Editor’s Note: “Jaime’s China” is a weekly column about Chinese society and politics. Jaime FlorCruz has lived and worked in China since 1971. He studied Chinese history at Peking University (1977-81) and was TIME Magazine’s Beijing correspondent and bureau chief (1982-2000).
Cui Jian one of the first Chinese musicians to bring rock 'n roll to China during the 1980s
Cui's songs challenged conventional Chinese ideas and attitudes
Inspired by western acts such as Bob Dylan on tapes he bought from foreign friends
Students adopted song "Nothing to my Name" as their anthem during Tiananmen protests
Cui Jian burst onto the music scene in China 26 years ago with his signature number, “Nothing To My Name.”
He was one of the first Chinese musicians to bring rock ‘n roll to China during the 1980s as the country began to open up to western influences.
He is still making waves today with his fusion of western and Chinese styles.
“The essence of rock n’ roll is energy and personality,” he told his fans who gathered in Beijing this week to commemorate his breakout performance.
“The burst of energy in the artistic creation comes from the suppression of personality.”
The invited guests had just watched a special screening of “Transcendance,” a 3-D video of Cui’s recent concert with the Beijing Philharmonic Orchestra, which will be released later this summer.
Organizers gave each guest a piece of red cloth. Some tied it on their arms, others on their foreheads – a nod to the red blindfold Cui often wore when he sang his politically-charged love song, “A Piece of Red Cloth.”
His supporters were left heady with nostalgia.
“That time, we really had nothing,” recalled Bai Qiang, producer of the 70-minute video. “We had no fridge, no camera, no cell phone, nothing. But we were full of spirit. Today, we are much better off but we feel have lost something. Something is still missing.”
Sometimes amusing, sometimes plaintive but often overtly political, Cui’s songs challenged conventional Chinese ideas and attitudes. Some commentators interpret his songs as allegorical reminders of authoritarian control.
The mournful “Yiwu Suoyou,” or “Nothing To My Name,” captured the frustrations and idealism of the 1980s generation, as Deng Xiaoping’s policies of economic and cultural liberalization resulted in some foreign culture seeping into China.
The character in the love song beseeches his girlfriend to accept him, even though he has nothing to his name.
The song struck a chord with many.
Yue Zhang was 16 when she first heard Cui’s songs.
“I was in high school, when boys were forbidden to wear long hair or bell bottom pants and girls were forbidden to wear colorful clothes,” she said.
“Nobody heard of Michael Jackson or hard rock. Everybody went crazy when we first heard Cui Jian’s songs. It was a break from tradition.”
Over the years, I’ve watched Cui Jian – “CJ” or “Lao Cui” (Old Cui) to friends – perform in concerts, big and small, often belting out songs with a symbolic red band tied over his eyes.
I also remember seeing British duo Wham! in 1985, one of the the first gigs by a major rock n’ roll group in China. During the performance at Beijing’s Worker’s Stadium, most of the 10,000 people in the audience sat riveted in their chairs, watching with shock and awe as the long-haired rockers pranced on stage singing “Wake Me Up Before You Go-Go.”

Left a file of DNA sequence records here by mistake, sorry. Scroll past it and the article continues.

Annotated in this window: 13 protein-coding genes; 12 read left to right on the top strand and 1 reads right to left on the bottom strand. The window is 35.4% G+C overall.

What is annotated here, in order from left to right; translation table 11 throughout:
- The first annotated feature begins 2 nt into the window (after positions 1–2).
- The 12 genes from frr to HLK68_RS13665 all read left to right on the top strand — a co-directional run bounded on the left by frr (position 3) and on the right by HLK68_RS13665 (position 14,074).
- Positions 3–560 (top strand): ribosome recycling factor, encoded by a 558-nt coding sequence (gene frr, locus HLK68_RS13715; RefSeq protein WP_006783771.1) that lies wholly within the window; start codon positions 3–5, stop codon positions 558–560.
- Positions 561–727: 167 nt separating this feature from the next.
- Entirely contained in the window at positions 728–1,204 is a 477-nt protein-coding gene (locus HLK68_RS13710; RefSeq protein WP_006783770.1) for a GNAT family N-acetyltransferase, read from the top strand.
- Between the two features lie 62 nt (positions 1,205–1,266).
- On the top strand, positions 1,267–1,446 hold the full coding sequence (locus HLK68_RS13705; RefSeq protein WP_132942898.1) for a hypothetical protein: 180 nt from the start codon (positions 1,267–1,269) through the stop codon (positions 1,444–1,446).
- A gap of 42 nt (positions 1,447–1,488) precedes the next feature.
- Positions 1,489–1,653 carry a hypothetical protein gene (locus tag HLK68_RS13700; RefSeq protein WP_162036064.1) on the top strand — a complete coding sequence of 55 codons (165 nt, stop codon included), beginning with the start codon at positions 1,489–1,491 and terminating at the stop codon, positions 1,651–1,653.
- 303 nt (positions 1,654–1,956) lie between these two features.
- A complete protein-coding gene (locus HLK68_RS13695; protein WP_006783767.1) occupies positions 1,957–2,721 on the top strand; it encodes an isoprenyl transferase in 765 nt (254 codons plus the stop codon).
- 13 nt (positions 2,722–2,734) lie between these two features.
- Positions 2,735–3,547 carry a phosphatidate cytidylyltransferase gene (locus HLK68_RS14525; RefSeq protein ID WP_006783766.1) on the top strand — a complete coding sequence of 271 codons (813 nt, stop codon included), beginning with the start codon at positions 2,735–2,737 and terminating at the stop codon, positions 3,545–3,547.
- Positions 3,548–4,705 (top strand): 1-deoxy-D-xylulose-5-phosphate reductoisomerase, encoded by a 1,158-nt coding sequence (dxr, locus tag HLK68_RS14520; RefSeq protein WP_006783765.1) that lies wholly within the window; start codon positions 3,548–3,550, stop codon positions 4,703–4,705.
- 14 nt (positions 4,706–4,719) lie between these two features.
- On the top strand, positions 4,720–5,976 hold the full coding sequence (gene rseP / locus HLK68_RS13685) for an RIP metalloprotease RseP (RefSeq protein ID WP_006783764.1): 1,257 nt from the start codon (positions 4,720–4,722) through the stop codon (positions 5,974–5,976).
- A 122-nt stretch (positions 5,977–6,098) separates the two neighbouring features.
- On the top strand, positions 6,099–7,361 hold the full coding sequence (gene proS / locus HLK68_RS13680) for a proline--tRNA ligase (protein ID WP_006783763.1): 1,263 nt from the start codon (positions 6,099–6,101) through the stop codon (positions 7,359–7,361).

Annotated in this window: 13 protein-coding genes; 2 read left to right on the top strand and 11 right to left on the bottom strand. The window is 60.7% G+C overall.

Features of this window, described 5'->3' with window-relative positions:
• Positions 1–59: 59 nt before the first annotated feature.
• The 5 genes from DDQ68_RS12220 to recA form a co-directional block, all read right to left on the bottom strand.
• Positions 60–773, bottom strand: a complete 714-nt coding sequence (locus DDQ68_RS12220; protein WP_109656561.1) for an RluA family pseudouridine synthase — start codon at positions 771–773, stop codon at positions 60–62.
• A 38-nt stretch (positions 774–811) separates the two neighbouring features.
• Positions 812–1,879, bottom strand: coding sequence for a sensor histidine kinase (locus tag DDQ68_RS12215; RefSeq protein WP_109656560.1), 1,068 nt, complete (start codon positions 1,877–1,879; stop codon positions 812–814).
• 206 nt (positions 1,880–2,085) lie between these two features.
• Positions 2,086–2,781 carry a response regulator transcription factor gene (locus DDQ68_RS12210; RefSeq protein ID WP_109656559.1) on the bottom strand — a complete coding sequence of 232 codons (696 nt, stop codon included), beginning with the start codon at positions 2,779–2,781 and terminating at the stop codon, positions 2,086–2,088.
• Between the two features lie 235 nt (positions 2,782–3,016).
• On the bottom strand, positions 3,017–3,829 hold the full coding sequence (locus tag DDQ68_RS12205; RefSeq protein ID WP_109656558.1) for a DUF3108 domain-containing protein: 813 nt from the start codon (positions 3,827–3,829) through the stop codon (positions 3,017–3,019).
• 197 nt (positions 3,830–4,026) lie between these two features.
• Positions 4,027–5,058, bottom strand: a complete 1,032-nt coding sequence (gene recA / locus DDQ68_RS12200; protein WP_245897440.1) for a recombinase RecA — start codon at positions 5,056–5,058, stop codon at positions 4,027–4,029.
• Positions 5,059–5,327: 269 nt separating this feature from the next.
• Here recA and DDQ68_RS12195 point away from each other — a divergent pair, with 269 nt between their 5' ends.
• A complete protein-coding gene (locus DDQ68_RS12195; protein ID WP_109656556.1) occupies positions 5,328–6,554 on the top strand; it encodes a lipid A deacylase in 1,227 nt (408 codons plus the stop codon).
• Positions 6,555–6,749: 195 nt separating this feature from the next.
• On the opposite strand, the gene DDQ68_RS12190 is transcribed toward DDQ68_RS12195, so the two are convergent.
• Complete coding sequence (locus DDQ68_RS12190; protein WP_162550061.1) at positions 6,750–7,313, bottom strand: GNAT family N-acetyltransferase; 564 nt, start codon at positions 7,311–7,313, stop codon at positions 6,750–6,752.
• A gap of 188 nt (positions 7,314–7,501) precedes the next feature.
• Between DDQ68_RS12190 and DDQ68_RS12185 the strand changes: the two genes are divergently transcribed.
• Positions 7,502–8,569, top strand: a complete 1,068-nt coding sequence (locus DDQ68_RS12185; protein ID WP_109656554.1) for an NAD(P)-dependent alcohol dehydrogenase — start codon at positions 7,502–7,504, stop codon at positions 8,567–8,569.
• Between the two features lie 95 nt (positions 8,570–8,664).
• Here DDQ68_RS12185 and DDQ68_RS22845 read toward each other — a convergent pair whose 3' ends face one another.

Such music, like Cui’s, would have been unthinkable during the Cultural Revolution (1966-76), when foreign culture was branded as “spiritual pollution.”
“Rock n’ roll music was not considered serious,” Cui recalled. “It was for people who drink, meet girls, take drugs and don’t want to work on a schedule.”
In his teens, Cui was not destined to become a rock singer. His father was a professional trumpet player and his mother a member of a Korean minority dance troupe. He himself started learning trumpet at age 14, playing mostly classical pieces.
In the early 1980s, however, he began listening to western rock n’ roll on cassette tapes he bought or borrowed from foreign friends.
Inspired by Bob Dylan, he learned the guitar, formed a band and started performing in public.
During the Tiananmen protests in 1989, students on hunger strike on the square adopted Yiwu Suoyou (Nothing to my Name) as their anthem.
At the height of the protests, Cui even gave an impromptu performance in the square.
Two decades later, his loyal fans are still inspired by him.
“We are still yiwu suoyou in our mind,” said Yue Zhang, a white collar worker in Beijing. “We have money, a house, a car but in terms of spirit we are yiwu suoyou.”
Cui is known today as the grandfather of Chinese rock n’ roll. However, many Chinese are not aware of who he is.
Observers say this is in part because he has fundamentally refused to compromise his art for commercial or political gain.
“He is a pioneer,” said Charles Xue, a prominent Chinese blogger. “He has an ideal and he sticks to it. He’s the least corrupted star I know. Everyone else will sell their soul for a few pennies in a hurry.”
But Cui, now 51, has mellowed too, willing to make small compromises.
“In this 3-D film, some lines had to be taken off and some songs were disallowed,” he told his supporters, referring to the hand of the Chinese authorities. “We have had to remove them to save the whole work. Such compromise is made so we can deliver the other messages. We hope everyone can understand that.”
Still, he bats for artistic freedom.
“If by simply telling the truth of people’s sufferings, an act is considered as anti-stability or anti-system, then it’s absolutely wrong. Change is inevitable, so why not make it happen as soon as possible?”
“It took us almost two years to finish the 3-D film,” said producer Bai Qiang.
“I feel this is what China needs now. I want this film to deliver this message, whether we have changed the world or whether the changed world has changed us.”
Christie Wang contributed to this story.